Anti-Japanese sentiments in China are strong these days. Recent developments were long time coming, the result of the buildup of years and years of resentment, layered over a tempestuous history, spurred on as younger generations grow increasingly frustrated with the complacency of their elders and the political leaders who represent them. Some of the mob actions are borderline barbarous and contemptuous, but only confirm the hostility that still runs rampant since the end of the war.

The latest battle over Diaoyutai/Senkaku certainly looks to be a political maneuver; the location and potential for resources are a great draw for all parties involved. However, the reasons behind China’s actions may be more domestic in nature. Recent “weak” displays in foreign policy leave the Chinese leadership in an uncomfortable situation, desperate to prove to the restless masses that they are not still struggling to find their footing on the international playground. There is a lot of concern that China does not command respect from her peers, that she has not displayed the same sort of presence that her gigantic population, economy, and bed of resources ought to. Internally, the party still struggles with inconsistency, corruption, and the like, truths which cannot be veiled simply by economic success in numbers.

Ultimately, there is still something to prove. Enough dissidence shake people in their Feiyue boots, and a broiling tide of discontent struggles beneath the curtain of censorship and state media. Picking a fight in the East China Sea seems a logical outlet, a way to redirect the flames, especially when the enemy is a well-known and equally well-hated one. This was going to be a domestic success before it even started.

Still, the act cannot shake the appearance of comedy. Like an overgrown schoolyard bully who picks a fight because his new physical prowess grants him the right, China is obligated to flex her muscles, but immature for fulfilling the stereotype. And why is the US playing such a provocative part in all this? Stoking the fire for yet another confrontation only feeds our characterization as a warmonger, and goes nowhere in changing the ugly, ugly Sino-Japanese reality that the US played a large part in building.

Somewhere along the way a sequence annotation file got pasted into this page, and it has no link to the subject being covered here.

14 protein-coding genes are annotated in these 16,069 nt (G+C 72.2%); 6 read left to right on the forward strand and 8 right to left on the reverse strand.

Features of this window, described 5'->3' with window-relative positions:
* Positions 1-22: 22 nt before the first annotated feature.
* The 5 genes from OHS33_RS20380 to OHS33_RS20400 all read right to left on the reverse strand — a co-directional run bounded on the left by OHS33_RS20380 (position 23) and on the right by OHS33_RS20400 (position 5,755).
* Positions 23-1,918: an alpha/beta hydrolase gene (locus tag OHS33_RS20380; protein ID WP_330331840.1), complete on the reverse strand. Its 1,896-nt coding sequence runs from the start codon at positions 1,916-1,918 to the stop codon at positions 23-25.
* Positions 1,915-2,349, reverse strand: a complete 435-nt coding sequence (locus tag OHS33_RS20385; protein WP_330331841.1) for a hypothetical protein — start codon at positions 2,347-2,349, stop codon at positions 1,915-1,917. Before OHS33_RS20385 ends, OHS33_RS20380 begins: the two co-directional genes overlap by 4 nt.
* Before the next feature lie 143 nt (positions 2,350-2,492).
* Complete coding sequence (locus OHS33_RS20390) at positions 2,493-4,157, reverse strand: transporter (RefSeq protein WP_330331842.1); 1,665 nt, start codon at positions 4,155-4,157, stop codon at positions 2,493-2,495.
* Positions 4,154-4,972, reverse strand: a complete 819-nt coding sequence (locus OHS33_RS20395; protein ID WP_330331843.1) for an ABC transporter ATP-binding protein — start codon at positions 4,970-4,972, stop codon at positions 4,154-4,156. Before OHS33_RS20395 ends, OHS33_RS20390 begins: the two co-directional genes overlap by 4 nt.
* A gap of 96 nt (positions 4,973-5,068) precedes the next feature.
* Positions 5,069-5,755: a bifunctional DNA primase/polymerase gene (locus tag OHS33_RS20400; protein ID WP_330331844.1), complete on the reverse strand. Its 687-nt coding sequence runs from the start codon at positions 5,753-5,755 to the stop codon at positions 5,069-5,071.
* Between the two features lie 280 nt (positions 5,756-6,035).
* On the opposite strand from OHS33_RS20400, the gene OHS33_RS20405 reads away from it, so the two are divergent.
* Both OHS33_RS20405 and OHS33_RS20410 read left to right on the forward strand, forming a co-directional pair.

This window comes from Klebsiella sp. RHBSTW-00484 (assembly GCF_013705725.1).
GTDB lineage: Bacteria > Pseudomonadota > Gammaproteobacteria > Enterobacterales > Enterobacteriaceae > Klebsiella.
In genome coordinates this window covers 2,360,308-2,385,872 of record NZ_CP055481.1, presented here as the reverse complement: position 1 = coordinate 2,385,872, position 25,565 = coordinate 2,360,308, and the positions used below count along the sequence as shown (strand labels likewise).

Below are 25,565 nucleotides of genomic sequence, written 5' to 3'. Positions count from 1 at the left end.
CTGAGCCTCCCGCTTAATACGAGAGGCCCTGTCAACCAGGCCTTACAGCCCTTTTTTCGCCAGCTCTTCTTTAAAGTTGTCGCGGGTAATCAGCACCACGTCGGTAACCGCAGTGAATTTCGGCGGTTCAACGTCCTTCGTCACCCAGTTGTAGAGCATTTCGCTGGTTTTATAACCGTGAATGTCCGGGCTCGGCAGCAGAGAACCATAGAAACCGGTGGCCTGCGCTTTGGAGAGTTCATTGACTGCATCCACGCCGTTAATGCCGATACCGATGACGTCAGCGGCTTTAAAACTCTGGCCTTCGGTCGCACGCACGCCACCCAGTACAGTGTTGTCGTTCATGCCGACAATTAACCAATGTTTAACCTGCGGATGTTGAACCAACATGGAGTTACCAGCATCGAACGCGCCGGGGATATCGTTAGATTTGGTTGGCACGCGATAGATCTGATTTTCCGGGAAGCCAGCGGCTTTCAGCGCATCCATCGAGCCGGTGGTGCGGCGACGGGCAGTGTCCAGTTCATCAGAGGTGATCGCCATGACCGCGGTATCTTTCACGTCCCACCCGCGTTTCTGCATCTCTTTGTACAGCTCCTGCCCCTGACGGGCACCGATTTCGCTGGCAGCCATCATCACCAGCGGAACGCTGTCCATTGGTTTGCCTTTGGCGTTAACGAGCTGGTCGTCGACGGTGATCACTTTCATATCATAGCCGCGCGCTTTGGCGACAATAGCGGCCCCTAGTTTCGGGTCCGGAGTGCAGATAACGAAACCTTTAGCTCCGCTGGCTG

Having first heard the news some days ago after a terrifyingly busy day at work, during which I was blissfully unaware of the situation overseas, it took a moment for me to orient myself.

Japan. Halfway across the world. As the initial reports of the earthquake flooded in, the number injured and dead seemed relatively controlled, in the hundreds, well below what a disaster of that magnitude seemed to forebode. But then, as more time passed, and those numbers mounted, worsened by the tsunami and aftershocks, when thousands and tens of thousands added themselves to the list of missing or dead, even more people displaced from their homes and lives, and the fear escalated, suddenly compounded by the potential addition of a nuclear disaster on top of all these other layers of horrible horrible things.

But wait, Japan is not really halfway across the world. The distance from Beijing to Tokyo is what? A measly 2100km? Only about two hours by plane. An earthquake of that magnitude had shockwaves that traversed mere thousands of miles. And yet, even in the midst of all this — all these people dying just a breadth of sea away — I could still only think of my own safety. I thought of nuclear fallout. I thought of fleeing Beijing if I had to. Having absolutely lacking internet connectivity, all I had in those moments, days even, was hearsay: damage, explosion, meltdown, Chernobyl. It seems silly how fear escalates much quicker than sympathy.

The first thing I did Monday morning was to fully inform myself about the situation, and subsequently call my uncle, who lives in Japan, to ascertain his safety. Having returned to sound mind, I busied myself once again with the trivial tasks of day-to-day life, while just thousands of kilometers away, people’s lives were being destroyed and rebuilt.

Location: Beijing, China